Cousins plays well enough to produce a pair of seven-to-nine-win seasons in a worst-case scenario, which puts the Vikings too high in the draft to take a quarterback. This puts them in the same type of desperation the Bears were in and could force a trade up for a lesser prospect than Fields.

But the offensive line could always use some work

There’s reason to believe that finding the franchise quarterback is more important than drafting an offensive line, but the Vikings have been held back for years because of their issues in the trenches.

Over the past five seasons, they have ranked no higher than 19th in PFF’s offensive line rankings. Their most prominent area of weakness has been at guard, where they’ve struggled to the point where Joe Berger needs a statue outside of U.S. Bank Stadium.

With a pocket passer like Kirk Cousins, the Vikings needed to find ways to protect him in the draft. That facilitated the trade that added Davis and Darrisaw, who should both be immediate starters for the Vikings.

But what is the value of having an elite offensive line? And does having elite play in the trenches turn an average quarterback into a good one?

Over the past five seasons, only six quarterbacks have been able to turn in a top-five-overall grade from PFF with an offensive line that ranked outside the top 10 in their final rankings. While Kirk Cousins’ 2019 season made the list, the other players who have accomplished this feat are future Hall of Famers such as Ben Roethlisberger, Philip Rivers, and Russell Wilson.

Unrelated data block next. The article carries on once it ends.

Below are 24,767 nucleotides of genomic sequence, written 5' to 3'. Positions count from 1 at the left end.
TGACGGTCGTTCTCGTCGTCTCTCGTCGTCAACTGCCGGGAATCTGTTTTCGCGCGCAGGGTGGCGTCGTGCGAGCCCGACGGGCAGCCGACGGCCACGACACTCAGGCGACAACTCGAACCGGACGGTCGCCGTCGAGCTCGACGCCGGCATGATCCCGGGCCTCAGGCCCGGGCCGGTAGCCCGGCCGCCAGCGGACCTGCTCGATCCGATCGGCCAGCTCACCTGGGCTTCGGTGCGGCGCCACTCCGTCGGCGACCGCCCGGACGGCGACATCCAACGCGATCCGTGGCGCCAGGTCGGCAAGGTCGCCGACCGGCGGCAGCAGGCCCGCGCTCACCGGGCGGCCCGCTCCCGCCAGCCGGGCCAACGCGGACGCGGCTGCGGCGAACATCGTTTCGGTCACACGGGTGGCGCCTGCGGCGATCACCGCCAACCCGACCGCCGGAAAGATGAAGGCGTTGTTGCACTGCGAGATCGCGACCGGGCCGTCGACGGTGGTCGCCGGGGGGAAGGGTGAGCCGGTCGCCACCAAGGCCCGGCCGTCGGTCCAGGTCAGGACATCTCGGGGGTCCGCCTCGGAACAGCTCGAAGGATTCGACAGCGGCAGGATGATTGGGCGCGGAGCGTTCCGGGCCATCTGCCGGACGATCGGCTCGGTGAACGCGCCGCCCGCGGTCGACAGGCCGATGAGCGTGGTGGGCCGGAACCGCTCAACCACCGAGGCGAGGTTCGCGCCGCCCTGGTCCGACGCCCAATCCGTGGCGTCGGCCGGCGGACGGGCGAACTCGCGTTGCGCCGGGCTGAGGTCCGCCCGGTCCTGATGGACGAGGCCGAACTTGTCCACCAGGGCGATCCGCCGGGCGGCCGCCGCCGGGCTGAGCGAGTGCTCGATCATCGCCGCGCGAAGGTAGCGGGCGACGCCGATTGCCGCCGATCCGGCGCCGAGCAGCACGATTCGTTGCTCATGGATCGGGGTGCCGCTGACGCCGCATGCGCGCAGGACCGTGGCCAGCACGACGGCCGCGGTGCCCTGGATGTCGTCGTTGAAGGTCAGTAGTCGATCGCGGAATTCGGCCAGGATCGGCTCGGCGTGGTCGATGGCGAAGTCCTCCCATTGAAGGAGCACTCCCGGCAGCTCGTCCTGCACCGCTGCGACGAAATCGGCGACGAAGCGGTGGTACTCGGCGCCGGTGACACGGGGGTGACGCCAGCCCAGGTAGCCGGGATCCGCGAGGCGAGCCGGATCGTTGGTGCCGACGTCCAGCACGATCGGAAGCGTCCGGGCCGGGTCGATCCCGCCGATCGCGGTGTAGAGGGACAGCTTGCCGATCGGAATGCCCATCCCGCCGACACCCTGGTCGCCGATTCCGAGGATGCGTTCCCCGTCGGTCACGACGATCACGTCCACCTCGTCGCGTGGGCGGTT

This makes the Vikings’ trade with the New York Jets a gigantic win in the aftermath of the draft. Unable to purchase a quick fix in free agency, Minnesota stockpiled picks and added two future pillars in Davis and Darrisaw. While it may take time to develop both into top-tier offensive linemen, the foundation is set.

But the Vikings could have also traded up for Fields and paid for an offensive line down the road. With Cousins locked in as a starter in 2021, the Vikings could have let him play behind a makeshift line before taking advantage of Fields’ rookie contract to become players in free agency.

Even if the Vikings needed to give up the same haul that the Bears did to acquire Fields, they could get their picks back by trading Cousins. The Kansas City Chiefs did this when they traded Alex Smith to clear the way for Patrick Mahomes. It’s not certain that Minnesota would get a third-round pick and a player (Kendall Fuller) in return but it would help lower the long-term cost.

The correct answer for the Vikings will depend on what they get out of the quarterback position. If Cousins has a strong 2021 or Mond becomes the long-term starter down the road, the decision to solidify the offensive line will pay dividends. If both of them falter, they could have a solid offensive line but still be on the search for a franchise quarterback.